An amendment of art III para 1 clause 3 of the Introductory Act to the Administrative Procedure Acts 1991will enter into force on 1
September 2012 taking into consideration the AOB recommendations. This should result into a more efficient prosecution and
punishment of discriminatory treatment (Federal Law Gazette I [BGBl] No. 50/2012). In future, the persons affected do not have to
prove that the unequal treatment occurred solely due to his/her ethnic origin.
The AOB hopes that this amendment in connection with other measures such as training for staff involved in administrative penal
proceedings and information campaigns will contribute essentially to the improvement of the protection against discrimination with
regard to access to public places and public services.
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AUSTRIA: AOB Human Rights Advisory Board convenes for the first time
The Austrian Ombudsman Board (AOB) will take up its new function as National Preventive Mechanism within the OPCAT regime as of
1 July 2012 and is currently taking the necessary preparatory steps. In addition to filling staff vacancies the AOB’s new Human Rights
Advisory Board recently convened for the first time.
OPCAT obliges participating states to introduce an inspection system for all places of detention. As of 1 July 2012 the new Human
Rights Advisory Board will advise AOB members on different matters regarding the inspection system such as eventual priorities,
potential recommendations following such visits as well as establishing common standards for these visits.
According to the new legal foundations of the AOB the Human Rights Advisory Board is not part of the NPM structure as such but acts
as an advisory body. The AOB appoints the Human Rights Advisory Board Chair as well as its members and their substitutes. Once that
they are appointed members act independently. All members are requested to possess a specific expertise in the field of human rights.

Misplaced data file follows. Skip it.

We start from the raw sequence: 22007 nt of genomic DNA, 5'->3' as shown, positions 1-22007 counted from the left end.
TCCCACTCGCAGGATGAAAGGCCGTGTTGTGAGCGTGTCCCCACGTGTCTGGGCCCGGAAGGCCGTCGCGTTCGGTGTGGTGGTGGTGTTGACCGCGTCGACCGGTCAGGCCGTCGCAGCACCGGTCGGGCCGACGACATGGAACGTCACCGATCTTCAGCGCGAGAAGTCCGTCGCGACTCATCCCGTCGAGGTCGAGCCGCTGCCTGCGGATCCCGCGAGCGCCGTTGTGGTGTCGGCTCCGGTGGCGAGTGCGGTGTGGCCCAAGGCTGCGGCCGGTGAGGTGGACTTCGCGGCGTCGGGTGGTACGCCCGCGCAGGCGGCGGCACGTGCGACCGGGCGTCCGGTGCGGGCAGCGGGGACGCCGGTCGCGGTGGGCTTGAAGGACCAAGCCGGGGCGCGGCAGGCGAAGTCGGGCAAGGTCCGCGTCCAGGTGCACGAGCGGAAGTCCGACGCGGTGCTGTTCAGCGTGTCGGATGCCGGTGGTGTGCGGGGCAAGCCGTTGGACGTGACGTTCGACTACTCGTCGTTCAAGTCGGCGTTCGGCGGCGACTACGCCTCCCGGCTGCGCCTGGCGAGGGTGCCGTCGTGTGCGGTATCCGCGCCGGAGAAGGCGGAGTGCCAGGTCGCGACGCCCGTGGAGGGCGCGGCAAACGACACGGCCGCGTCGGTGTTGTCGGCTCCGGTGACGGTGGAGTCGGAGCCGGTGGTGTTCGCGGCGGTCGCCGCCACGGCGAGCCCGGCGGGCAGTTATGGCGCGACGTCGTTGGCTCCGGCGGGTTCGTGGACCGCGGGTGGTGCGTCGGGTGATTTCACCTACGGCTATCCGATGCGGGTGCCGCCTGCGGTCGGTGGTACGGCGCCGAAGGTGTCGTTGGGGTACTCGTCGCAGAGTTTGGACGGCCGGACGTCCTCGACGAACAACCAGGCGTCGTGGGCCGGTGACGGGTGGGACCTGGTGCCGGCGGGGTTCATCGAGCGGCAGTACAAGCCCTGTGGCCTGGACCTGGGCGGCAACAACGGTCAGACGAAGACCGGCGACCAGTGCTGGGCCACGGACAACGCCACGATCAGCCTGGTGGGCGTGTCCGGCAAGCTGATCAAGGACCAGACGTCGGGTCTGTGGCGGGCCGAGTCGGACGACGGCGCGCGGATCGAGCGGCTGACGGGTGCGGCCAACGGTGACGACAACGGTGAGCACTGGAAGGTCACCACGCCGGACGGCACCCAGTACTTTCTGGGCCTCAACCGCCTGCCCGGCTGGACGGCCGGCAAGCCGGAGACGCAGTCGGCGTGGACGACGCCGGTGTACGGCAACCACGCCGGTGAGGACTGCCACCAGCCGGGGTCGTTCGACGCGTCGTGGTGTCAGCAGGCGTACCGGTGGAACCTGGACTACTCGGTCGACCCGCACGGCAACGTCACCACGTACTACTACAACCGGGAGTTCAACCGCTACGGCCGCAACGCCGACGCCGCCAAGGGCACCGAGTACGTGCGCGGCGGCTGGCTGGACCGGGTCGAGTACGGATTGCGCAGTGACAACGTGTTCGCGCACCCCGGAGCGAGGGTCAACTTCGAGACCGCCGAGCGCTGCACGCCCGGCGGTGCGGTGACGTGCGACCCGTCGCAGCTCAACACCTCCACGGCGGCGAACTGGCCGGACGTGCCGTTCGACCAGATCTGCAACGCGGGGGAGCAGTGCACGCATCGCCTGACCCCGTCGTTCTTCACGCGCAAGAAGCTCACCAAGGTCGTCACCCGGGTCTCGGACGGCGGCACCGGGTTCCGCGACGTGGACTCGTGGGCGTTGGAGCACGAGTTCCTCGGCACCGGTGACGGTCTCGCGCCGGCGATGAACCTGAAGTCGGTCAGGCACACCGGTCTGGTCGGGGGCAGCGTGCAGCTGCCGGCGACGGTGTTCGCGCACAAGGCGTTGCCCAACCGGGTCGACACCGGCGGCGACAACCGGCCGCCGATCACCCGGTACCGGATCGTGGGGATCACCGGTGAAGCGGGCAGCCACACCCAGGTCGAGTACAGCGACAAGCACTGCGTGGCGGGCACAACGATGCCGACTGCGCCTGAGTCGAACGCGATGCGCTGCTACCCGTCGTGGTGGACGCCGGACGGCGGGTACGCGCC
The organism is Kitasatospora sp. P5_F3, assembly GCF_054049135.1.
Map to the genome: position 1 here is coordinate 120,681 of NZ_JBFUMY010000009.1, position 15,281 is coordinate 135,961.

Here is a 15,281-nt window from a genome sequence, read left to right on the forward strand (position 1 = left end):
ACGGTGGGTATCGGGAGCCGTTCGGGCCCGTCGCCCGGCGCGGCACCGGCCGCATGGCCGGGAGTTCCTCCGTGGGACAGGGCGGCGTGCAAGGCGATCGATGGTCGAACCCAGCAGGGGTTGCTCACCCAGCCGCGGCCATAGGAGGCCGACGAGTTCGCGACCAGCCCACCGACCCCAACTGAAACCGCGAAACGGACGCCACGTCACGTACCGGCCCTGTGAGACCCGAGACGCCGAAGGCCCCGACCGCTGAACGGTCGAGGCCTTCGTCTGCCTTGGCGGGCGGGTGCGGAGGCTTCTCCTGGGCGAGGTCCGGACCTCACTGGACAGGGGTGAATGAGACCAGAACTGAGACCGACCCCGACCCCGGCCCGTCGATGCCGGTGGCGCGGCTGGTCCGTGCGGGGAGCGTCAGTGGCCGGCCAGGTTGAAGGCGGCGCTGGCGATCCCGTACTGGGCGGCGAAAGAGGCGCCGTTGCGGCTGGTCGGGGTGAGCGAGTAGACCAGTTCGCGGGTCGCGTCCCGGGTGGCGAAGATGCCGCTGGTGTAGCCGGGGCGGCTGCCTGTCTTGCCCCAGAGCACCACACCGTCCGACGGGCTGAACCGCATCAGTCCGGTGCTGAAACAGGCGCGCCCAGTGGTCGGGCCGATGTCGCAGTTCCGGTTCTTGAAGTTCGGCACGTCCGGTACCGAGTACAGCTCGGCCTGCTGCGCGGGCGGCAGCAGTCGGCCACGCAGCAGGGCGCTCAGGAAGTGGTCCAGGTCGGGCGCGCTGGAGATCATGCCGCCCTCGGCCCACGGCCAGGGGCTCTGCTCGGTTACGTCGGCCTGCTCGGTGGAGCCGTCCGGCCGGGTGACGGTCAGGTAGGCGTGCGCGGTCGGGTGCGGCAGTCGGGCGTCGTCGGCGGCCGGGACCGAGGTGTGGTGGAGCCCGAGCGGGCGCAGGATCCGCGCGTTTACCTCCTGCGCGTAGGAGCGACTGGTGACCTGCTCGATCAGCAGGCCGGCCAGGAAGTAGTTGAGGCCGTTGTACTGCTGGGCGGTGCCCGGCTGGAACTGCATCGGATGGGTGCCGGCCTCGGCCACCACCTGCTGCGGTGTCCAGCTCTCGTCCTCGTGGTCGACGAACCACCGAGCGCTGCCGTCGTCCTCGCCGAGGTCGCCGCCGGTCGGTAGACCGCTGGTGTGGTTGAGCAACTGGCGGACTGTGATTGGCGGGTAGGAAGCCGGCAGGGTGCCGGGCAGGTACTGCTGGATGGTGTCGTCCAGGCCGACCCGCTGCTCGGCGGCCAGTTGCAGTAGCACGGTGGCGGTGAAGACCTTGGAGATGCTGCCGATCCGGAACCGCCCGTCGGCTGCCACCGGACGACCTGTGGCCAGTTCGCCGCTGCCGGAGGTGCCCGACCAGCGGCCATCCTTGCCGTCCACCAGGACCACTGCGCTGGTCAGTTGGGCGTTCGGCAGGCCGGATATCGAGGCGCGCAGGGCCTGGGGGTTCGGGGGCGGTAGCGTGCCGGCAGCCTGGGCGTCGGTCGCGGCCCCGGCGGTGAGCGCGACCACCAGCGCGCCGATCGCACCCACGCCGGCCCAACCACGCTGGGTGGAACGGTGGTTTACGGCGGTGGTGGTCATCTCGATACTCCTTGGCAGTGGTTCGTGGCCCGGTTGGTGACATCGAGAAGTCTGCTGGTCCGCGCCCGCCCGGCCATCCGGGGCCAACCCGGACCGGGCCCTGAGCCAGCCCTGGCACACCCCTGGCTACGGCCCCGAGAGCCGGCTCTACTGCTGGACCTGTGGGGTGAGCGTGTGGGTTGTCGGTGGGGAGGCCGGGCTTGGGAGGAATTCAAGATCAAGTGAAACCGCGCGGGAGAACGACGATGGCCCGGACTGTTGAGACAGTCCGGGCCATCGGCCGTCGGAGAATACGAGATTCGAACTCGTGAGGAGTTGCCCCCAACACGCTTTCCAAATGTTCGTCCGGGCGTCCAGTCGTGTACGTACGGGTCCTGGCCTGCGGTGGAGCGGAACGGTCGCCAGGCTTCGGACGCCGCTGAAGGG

Prior to the first session of this new advisory body AOB members have appointed Mrs. Renate Kicker as Chairwoman. Mrs. Gabriele
Kucsko-Stadlmayer will take on the function as Deputy Chairwoman. Renate Kicker is Deputy Head of the Institute of International Law
and International Relations at the University of Graz and has longstanding experience as member of the European Committee for the
Prevention of Torture (CPT). Gabriele Kucsko-Stadlmayer is Deputy Head of the Department of Constitutional and Administrative Law
at the University of Vienna and substitute member of the Council of Europe’s Venice Commission. Since 2008 she has acted as Deputy
Chairwoman of the previous Human Rights Advisory Board that was not affiliated with the AOB.
NGOs as well as Federal Ministries and representatives from the Laender are represented in the Human Rights Advisory Board. Members
and substitute members are appointed by the AOB following a nomination process by NGOs and ministries. At the end of February 2012
AOB members informed representatives of human rights NGOs about the opportunity for civil society to participate in the future Human
Rights Advisory Board. More than 30 NGOs actively participated in the following decision-making process. A joint proposal concerning
the collaboration of civil society was submitted to the AOB and AOB members followed this recommendation. Likewise the competent
Federal ministries and Federal states nominated their candidates.
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President since 8 July 2004
Chancellor since 2 December 2008